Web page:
Occupational morbidity is developing continuously to more and more complex direction. New occupational diseases are generated by several new exposures and agents at the workplace, including new materials, new working practices and new working life trends such as rapid internationalization. Simultaneously the morbidity in traditional occupational diseases is severely underdiagnosed and under-reported. For example the European statistics of occupational diseases covers only some 50 000 disease cases a year from 150 million European workforce as Finland alone reports from its 2.4 million workforce (1.6%) some 7000 cases a year (14%) and even Finland does under-register.

Solid scientific evidence speaks for attribution of work to growing numbers of common communicable and non-communicable diseases such as infectious diseases, musculoskeletal disorders, cardiovascular diseases and allergies. The diagnostics and studies on attribution by work needs active research and development of methods for recognition of work-relatedness of various diseases.

ILO is in the process of updating the list of occupational diseases and developing both criteria for listing and inclusion of new diseases into the list. ILO has used ICOH expert advise in the updationg process and is likely to need also in further updationg of list

Who has initiated a project for including occupational diseases into the International Statistical Classifiaction of Diseases and Related Health Problems, ICD 11. ICOH has expressed its interest to participate in the ICD work in different disease groups relevant for occupationmal medicine.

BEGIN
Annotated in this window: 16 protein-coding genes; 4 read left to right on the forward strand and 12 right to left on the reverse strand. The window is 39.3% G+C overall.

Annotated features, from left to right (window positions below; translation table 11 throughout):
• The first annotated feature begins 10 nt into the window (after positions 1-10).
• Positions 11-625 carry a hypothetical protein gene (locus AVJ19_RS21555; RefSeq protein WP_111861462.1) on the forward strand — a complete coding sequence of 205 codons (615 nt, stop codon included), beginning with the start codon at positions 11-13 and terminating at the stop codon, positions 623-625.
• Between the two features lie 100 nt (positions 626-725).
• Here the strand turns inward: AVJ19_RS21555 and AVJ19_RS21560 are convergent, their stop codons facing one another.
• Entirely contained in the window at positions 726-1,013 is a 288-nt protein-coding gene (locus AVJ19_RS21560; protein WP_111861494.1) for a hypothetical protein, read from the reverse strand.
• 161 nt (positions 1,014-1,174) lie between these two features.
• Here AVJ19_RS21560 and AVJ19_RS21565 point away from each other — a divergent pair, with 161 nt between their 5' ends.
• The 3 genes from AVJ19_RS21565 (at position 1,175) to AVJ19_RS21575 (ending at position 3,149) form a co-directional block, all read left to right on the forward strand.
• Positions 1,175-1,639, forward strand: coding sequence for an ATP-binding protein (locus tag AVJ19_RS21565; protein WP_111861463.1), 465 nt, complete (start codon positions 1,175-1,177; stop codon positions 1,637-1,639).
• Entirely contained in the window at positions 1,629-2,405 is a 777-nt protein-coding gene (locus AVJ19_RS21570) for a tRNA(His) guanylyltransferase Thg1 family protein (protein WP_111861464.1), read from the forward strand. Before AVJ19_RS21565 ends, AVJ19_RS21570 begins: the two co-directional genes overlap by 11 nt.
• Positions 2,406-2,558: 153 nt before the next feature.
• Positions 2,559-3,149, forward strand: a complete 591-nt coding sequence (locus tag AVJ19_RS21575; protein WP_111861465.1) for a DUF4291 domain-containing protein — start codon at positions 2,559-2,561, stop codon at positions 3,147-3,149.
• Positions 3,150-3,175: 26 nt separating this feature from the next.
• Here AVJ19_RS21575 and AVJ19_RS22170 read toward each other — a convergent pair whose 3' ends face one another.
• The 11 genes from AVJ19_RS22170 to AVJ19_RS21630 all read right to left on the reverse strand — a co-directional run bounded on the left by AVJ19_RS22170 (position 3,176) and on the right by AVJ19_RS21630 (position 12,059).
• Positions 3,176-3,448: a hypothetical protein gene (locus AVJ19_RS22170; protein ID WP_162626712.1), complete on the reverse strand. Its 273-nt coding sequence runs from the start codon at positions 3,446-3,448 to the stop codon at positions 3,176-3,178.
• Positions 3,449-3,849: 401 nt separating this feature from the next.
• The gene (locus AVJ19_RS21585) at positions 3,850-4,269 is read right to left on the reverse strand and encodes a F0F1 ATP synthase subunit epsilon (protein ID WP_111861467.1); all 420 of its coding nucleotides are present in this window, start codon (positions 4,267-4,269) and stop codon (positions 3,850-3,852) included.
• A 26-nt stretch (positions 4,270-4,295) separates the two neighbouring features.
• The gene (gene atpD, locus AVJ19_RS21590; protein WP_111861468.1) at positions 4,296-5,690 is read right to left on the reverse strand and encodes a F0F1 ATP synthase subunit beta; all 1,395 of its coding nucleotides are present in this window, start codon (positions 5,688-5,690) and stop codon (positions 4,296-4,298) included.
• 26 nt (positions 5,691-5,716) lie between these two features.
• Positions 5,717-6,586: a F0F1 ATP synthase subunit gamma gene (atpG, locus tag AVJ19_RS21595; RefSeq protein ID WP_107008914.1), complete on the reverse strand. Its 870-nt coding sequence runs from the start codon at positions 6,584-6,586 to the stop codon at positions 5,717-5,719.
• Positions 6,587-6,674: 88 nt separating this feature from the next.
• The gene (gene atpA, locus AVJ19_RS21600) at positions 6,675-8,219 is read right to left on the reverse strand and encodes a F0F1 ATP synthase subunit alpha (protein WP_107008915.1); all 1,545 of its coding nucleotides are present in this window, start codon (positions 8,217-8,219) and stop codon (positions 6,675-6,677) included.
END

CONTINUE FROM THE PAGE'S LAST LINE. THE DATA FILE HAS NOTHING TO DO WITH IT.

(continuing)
All the trends and needs described above need better organization in field of Occupational Medicine within ICOH. ICOH has several Scientific Commitees focusing to narrower disease-oriented areas of OM, including among others, respiratory disease, musculoskeletal disorders, cardiovascular diseases, dermatoses etc., but the broad scope of occupational medicine, diagnostics of occupational diseases and the new aspect of work-related diseases have remained uncovered.

The establishment of the new Scientifc Commitee is needed, but it is not expected to dilute the activities of the existing committees. It may have a certain coordinating effect on all occupational medicine activities within ICOH. This would imply close collaboration with the numerous disease-oriented Commitees.